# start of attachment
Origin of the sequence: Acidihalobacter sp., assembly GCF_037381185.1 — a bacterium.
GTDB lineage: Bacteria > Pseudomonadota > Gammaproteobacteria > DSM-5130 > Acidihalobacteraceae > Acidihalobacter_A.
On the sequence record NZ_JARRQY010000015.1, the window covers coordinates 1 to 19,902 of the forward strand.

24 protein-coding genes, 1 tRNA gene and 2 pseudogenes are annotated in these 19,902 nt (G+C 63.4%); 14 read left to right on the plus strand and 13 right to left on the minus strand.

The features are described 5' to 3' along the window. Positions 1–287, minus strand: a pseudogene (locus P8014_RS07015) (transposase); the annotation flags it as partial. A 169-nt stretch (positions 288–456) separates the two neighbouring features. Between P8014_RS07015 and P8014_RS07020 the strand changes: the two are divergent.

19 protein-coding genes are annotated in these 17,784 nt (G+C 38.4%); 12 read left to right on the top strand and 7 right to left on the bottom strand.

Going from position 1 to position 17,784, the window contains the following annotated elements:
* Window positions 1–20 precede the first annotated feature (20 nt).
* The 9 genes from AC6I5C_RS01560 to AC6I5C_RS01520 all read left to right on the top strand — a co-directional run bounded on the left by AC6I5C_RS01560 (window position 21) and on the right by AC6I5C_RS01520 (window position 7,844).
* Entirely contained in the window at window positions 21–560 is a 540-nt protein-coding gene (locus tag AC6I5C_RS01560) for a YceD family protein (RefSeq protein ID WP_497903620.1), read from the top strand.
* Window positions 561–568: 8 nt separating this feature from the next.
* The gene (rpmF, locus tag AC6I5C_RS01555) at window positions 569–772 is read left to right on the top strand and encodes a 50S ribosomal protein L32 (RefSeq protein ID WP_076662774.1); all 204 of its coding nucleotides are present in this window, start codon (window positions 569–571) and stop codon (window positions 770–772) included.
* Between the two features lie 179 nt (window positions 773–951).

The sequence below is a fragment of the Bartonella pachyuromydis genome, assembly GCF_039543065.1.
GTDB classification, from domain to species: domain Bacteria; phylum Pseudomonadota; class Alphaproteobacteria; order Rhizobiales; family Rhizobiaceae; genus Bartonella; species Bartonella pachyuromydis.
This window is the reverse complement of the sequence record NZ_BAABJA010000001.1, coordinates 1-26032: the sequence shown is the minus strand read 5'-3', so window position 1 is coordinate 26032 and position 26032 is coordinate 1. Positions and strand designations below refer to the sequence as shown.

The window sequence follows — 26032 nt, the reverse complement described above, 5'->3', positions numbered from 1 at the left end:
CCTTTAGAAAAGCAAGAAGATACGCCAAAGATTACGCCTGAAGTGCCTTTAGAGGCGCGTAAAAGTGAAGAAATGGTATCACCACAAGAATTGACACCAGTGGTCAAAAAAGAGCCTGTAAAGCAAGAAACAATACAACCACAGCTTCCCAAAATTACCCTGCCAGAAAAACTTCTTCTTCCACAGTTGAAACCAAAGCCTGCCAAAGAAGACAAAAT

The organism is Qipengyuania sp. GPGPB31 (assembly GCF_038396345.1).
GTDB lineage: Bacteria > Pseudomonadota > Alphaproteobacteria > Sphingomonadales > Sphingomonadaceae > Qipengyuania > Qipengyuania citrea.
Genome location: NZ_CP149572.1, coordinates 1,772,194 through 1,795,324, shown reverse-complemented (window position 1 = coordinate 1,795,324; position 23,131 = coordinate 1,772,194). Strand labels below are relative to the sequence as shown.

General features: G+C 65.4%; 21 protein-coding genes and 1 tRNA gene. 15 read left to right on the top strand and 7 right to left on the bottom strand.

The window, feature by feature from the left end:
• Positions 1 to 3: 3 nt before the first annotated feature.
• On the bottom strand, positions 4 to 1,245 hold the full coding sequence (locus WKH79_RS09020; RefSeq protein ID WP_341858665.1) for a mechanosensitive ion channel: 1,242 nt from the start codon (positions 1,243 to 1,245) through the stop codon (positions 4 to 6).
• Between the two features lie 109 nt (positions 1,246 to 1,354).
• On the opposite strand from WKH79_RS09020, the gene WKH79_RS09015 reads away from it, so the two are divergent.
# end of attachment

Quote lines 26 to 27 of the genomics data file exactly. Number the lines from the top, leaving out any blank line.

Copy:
• Between the two features lie 109 nt (positions 1,246 to 1,354).
• On the opposite strand from WKH79_RS09020, the gene WKH79_RS09015 reads away from it, so the two are divergent.